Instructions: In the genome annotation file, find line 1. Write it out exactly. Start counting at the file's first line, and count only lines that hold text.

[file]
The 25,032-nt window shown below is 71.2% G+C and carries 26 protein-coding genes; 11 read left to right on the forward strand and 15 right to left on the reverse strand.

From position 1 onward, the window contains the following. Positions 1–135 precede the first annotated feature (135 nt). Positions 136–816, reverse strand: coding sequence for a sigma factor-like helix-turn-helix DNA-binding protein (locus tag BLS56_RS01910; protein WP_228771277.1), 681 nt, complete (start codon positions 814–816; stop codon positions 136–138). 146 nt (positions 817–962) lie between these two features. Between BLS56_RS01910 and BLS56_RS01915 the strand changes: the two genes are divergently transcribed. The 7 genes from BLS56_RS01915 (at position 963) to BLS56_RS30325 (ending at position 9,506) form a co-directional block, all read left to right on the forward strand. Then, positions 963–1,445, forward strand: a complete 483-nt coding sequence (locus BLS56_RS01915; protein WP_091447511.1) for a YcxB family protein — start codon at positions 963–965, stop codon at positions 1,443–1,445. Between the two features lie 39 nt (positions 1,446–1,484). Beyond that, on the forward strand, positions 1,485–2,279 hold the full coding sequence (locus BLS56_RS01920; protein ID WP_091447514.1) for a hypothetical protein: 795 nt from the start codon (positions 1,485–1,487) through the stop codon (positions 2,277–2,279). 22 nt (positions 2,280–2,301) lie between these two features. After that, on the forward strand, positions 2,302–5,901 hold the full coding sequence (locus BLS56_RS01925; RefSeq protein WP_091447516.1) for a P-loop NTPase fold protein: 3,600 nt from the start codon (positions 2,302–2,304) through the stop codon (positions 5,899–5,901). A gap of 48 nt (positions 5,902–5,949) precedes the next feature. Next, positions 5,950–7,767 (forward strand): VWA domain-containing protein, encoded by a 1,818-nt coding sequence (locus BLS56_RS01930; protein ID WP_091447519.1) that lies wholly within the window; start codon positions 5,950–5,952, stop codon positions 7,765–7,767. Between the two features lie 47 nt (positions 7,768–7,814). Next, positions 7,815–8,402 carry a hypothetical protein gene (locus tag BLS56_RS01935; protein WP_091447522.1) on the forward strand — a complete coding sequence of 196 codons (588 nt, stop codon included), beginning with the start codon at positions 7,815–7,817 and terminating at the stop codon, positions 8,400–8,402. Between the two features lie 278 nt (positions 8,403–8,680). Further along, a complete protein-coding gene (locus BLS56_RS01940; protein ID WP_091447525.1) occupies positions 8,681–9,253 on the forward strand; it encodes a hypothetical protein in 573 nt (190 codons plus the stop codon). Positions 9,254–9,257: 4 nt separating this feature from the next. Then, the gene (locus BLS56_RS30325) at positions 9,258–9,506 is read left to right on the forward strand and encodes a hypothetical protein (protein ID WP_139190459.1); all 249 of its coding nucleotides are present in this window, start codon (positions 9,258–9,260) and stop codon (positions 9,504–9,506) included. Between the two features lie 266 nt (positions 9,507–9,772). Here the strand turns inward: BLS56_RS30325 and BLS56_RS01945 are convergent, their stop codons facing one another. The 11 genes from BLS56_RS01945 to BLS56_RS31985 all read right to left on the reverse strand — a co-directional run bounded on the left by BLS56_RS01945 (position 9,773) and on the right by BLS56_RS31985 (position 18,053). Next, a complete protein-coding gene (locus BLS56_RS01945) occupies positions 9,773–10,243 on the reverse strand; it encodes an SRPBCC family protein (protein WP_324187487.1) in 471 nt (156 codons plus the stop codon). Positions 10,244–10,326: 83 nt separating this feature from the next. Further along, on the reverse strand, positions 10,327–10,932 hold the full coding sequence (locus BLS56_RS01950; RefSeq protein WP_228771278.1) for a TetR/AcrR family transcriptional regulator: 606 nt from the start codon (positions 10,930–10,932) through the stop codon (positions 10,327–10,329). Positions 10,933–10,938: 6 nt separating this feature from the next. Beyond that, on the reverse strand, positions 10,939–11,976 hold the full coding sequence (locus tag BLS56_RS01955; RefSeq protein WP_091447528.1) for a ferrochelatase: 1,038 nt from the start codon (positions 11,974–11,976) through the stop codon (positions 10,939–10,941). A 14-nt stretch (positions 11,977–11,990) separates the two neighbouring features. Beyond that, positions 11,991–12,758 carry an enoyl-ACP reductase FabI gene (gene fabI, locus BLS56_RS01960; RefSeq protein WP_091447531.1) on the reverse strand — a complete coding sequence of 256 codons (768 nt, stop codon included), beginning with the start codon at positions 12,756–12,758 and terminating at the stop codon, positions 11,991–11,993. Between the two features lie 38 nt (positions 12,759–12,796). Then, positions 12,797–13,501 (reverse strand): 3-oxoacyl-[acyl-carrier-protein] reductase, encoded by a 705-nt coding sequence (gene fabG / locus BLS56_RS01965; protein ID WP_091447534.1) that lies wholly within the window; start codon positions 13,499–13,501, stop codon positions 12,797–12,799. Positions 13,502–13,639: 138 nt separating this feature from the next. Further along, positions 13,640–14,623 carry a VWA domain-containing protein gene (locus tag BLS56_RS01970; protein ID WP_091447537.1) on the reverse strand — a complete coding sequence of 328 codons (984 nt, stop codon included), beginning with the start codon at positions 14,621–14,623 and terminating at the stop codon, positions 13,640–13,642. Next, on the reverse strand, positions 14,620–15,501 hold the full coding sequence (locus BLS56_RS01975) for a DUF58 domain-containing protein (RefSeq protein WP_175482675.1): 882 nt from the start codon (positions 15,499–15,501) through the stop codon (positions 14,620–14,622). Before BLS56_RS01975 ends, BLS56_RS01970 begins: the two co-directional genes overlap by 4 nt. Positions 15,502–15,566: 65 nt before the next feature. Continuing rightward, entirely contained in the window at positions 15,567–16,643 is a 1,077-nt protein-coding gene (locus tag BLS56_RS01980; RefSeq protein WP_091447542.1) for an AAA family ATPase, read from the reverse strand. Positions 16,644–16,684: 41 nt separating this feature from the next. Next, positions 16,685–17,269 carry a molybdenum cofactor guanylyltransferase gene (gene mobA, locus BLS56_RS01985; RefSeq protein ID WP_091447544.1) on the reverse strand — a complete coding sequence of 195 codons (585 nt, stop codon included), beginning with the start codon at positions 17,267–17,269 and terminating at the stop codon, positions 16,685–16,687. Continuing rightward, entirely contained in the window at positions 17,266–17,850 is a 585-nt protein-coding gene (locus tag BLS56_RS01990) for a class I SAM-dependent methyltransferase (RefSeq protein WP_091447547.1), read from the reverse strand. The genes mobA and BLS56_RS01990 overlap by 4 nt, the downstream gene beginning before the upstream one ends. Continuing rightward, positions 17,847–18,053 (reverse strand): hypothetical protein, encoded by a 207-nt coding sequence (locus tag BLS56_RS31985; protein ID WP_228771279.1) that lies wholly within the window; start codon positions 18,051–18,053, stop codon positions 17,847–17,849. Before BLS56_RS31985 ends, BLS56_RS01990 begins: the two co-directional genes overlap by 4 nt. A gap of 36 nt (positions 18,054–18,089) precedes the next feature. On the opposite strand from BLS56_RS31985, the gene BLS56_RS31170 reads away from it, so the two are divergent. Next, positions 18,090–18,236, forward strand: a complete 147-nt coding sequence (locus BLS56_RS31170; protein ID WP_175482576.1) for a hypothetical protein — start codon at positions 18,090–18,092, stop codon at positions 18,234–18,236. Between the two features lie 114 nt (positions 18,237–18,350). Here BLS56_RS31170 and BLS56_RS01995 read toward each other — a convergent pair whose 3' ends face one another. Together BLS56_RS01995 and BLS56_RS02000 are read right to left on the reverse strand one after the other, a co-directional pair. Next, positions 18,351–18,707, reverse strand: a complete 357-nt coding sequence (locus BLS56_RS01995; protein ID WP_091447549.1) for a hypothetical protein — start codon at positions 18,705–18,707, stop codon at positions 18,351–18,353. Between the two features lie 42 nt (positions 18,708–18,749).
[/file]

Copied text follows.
The 25,032-nt window shown below is 71.2% G+C and carries 26 protein-coding genes; 11 read left to right on the forward strand and 15 right to left on the reverse strand.